Youth Un-Wasted: A Segment for Young Authors
This is what you might call an icebreaker piece. It exists as the forerunner of a new segment that will feature the efforts of young authors -- those promising, highfalutin folk who birth word-children for the reading world.
Without waxing analytical, we will take a look at the anatomy of stories, as well as post synopses, chapters, and pieces of real, unpublished novels written by actual young people. Below, you’ll read the synopsis for one of my own unpublished novels, and below that, its first chapter.
The idea is to promote/expose young talent, particularly those who’ve completed full-length novels, but might be a little shy about sharing them.
This satirical story is called Emerald: Some YA Dystopian Bulls**t
My name is Piper Caltrans.
I am an Emerald.
I didn’t know it at first. Not for years. All information, suggestion, any trace or whisper on the topic of Emeralds was heresy. Being an Emerald, being a Glimmereyes, meant being hunted. And in Newbuquerque, New New Mexico, it usually meant death, too.
But I’m a survivor. I’m not afraid anymore.
I am an Emerald and this is my story.
It was after the 7th apocalypse, or the 8th—I can never remember which—that the Glimmereyes were cast from our walls and told never to return.
Glimmereyes were supposed to be bad for society. Bad News. So the Arbiters disposed of them after the Great War, in which a thermo-nuclear zombie virus bomb was detonated over every major city in the world, at once destroying and stylizing civilization. Global powers then, corrupted by avarice and incompetence, decided on forming fractured states for which new laws and constitutions were drawn up almost overnight. In these newly established borders they sought ways to heal the scorched planet. After a few hundred years of pitting high school kids against each other in death trials, tossing sixteen-year-olds in volcanos, and manufacturing love triangles, scientists and world leaders alike decided that the answer to human salvation did not rest—as many seemed to believe—with teenagers, but instead—and this came as a revelation—with what they called the Glimmereyes.
I still remember the announcement, as it was broadcast on all working televisions that day.
"Glimmereyes are dangerous," the head Arbiter announced, "And we’re pretty sure this isn’t just some random physical feature chosen to engineer superficial plot lines that might appeal to young people—no this is really, really real science."
I also remember the night my trial started, long before I knew what I was…
It’s dark out. I clutch the leather folds of my jacket, shivering against the harsh air. All around me, shrill sirens begin to wail, the sound tearing through the night, humming in my bones. I exhale deeply and glance at my watch. The time is 8:30. Curfew has set in.
Without another thought, I begin a soft lope through the packed snow and turn right down an empty thoroughfare. My head throbs, pulses with each heavy step. The wind bites at my face. I find myself wincing as I go; it’s as though a knife rattles loosely inside my skull, its edge finding a groove every once and a while, and...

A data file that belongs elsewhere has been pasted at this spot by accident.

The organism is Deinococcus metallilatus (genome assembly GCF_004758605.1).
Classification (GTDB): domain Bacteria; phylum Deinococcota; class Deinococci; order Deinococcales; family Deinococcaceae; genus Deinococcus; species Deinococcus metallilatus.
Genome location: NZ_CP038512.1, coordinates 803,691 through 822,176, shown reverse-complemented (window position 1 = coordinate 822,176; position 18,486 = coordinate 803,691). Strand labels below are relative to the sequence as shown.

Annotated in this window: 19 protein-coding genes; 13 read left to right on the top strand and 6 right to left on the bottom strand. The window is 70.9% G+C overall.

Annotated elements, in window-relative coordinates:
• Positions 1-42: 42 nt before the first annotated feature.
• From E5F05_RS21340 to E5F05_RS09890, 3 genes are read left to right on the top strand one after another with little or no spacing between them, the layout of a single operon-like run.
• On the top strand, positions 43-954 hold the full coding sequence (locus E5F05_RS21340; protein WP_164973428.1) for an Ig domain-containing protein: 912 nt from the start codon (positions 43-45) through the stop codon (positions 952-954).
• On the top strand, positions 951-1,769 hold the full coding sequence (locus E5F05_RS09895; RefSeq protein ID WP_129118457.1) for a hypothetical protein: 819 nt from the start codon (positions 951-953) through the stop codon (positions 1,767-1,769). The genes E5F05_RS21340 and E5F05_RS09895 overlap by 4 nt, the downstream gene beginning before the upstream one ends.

My insides coil with molten fear as I wheel about a dark corner and pass close to a ringing curfew alarm—a megaphone shaped speaker mounted on a steel pole.
Cursing, I double down on my speed. This was cutting it close. Too close. Really close, guys.
S**t’s gone to hell in Newbuquerque. And with the addition of last month’s law, a law that included the expulsion of all suspected Glimmereyes, the fear is more tangible than ever. It settles heavy and thick over the stoops, alleys, and chimneys of this town. It is not unlike snow, and sometimes I wonder if it is the snow.
A reel of memory blinks through my mind. Images of my mother, her shroud-like auburn hair wrapping around her shoulders, the deep rose flush of her cheeks; that crinkled, familiar smile…
The knife in my skull must drop into my rib cage, because these memories cut my heart like a blade, a blade of metal or something.
Snow continues to fall. The sky is a black, velvet curtain plunging over the frosted brick buildings of Newbuquerque—my home for the last fourteen years. Though their pitch is great, the sirens’ shrieking is swallowed by the city, as though muted by a vast and dark loneliness extending across the universe. I grimace in the frigid sweeps of ice.
True, Glimmereyes are dangerous; everybody knows that. What I don’t understand is the curfew. If all Glimmereyes were either executed or sent beyond the wall, why impose such restrictions on regular, brown-eyed folk? I calm myself as I run, eyes searching for the right street. I suppose I shouldn’t complain. After all, ever since the Arbiters exiled the Glimmers from our society, and decreed that all those remaining behind or hiding would be hunted down, the world has been a much safer place.
At least, that’s what the Arbiters tell us.
I continue to run home, following the familiar streets (all empty) to the tilted brick apartment complex known as Rudgers. Sparing the building’s rough exterior a brief glance, but never once slowing, I charge through the doors and step quickly through the sparsely populated lobby of my home. Warmth surrounds me like a blanket; the heater is working today. At least there’s that, I think, taking care to avoid eye contact with the men hunched over in the corner, their boozy propositions mumbled in my general direction. I keep moving until I reach the elevator. Within seconds, I’m inside the filthy lift as it rises jarringly toward my floor. Floor three. As I wait, my mind returns to the drunks in the lobby, and pity passes through my gut. Half the reason I ignore their wolf-whistles, the reason I don’t clobber them senseless, is that I know they have no bite behind them. These are broken, weak men; men who probably couldn’t even stand unaided, let alone threaten me. Taunting a beautiful young girl is all they have left.